DNR keeps eyes on carp using its belly
ST. PAUL — For the first time, the Minnesota Department of Natural Resources has captured and tagged an invasive carp and returned it to the St. Croix River to study its movements.
The agency hopes the fish will provide information useful in its efforts to stop the spread of the species into Minnesota.
DNR staff caught a 37-pound bighead carp in the St. Croix River on July 28. They surgically implanted a tracking tag in its belly and returned the fish to the river.
Nick Frohnauer, the DNR's invasive fish coordinator, said the tag will provide information about the fish's movements and travel patterns.
"Previously when we captured a fish we only knew that the fish was there at that specific time," he said. "We didn't know if it was hanging out there or passing through, where it came from or where it was going. This will help us gain that."
The tracking information will indicate whether carp swim around constantly or hone in on certain locations, whether they move short or long distances and whether something triggers them to move, Frohnauer said.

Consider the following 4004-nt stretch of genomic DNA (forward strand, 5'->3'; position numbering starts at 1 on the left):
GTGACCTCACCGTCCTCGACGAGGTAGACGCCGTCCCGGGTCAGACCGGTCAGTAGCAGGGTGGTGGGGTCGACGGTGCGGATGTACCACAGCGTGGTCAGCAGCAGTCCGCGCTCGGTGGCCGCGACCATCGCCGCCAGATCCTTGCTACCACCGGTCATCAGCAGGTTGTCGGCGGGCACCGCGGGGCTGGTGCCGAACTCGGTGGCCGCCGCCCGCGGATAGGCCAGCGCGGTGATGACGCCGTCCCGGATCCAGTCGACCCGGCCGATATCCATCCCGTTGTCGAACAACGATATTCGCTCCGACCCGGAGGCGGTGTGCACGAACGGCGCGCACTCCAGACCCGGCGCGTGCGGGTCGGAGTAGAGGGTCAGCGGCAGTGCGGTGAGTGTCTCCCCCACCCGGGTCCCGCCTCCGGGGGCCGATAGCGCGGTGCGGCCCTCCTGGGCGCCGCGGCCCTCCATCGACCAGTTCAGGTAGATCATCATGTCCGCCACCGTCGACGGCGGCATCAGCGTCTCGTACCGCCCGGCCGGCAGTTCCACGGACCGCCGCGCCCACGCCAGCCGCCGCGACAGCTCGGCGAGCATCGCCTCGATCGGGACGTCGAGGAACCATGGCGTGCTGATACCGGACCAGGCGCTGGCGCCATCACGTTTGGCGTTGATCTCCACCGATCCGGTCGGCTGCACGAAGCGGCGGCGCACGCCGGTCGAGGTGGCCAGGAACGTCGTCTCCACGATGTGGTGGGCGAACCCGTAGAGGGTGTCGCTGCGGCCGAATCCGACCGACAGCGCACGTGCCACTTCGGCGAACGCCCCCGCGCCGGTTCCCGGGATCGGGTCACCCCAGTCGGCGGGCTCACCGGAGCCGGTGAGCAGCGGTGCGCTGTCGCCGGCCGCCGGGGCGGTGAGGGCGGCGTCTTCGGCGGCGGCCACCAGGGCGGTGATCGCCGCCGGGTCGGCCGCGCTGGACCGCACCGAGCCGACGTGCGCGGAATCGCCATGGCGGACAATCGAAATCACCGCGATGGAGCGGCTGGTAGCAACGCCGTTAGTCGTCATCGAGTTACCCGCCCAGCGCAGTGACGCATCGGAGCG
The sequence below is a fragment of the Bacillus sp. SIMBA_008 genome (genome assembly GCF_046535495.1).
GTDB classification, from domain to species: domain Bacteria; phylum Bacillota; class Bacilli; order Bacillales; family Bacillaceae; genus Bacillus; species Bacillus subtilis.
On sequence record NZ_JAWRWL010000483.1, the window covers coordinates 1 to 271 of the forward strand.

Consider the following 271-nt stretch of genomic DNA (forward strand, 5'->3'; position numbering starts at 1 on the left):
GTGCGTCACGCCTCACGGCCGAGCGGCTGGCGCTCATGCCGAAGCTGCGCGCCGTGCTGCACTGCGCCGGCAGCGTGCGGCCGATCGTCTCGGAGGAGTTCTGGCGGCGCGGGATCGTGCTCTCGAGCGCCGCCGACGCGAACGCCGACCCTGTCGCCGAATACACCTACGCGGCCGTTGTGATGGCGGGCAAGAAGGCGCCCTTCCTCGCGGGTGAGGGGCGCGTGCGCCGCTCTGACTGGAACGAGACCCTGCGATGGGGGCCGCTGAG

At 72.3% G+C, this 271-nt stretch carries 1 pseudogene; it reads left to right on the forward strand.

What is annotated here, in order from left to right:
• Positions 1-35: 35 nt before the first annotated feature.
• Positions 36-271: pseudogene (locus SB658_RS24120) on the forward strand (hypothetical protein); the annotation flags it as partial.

The DNR needed authority from the Legislature for the tracking study because it requires putting a prohibited species back into the water. The Legislature granted that authority earlier this year.
The agency is allowed to track up to two fish at a time in the St. Croix, Minnesota or Mississippi rivers. The legislation sunsets in 2021.
The information from the tracking device should help DNR monitoring crews be more efficient, Frohnauer said, guiding them to locations they didn't know carp were.
Other states are doing similar tagging studies, including Illinois, Iowa and Missouri. Frohnauer said Minnesota is unique because it doesn't have a large population of invasive carp yet.
"We've only caught individual fish up to this point," he said. "But if there are any in the area, maybe they'll start to school. They'll get together in a group, and that would allow us to catch additional individuals."
After a period of tracking, the fish will be recaptured and either put back in the water for more study or killed.
Bighead, silver and other invasive carp have been making their way upstream since escaping into the Mississippi River in the 1970s. These large fish compete with native species and pose a threat to rivers and lakes.
While no breeding populations have been detected in Minnesota waters, individual fish have been caught in the Mississippi near the Twin Cities, the St. Croix River and the Minnesota River.
Earlier this summer, an angler fishing a private gravel pit within the Minnesota River floodplain near Redwood Falls caught a bighead carp measuring nearly 4 feet, the largest ever captured in Minnesota.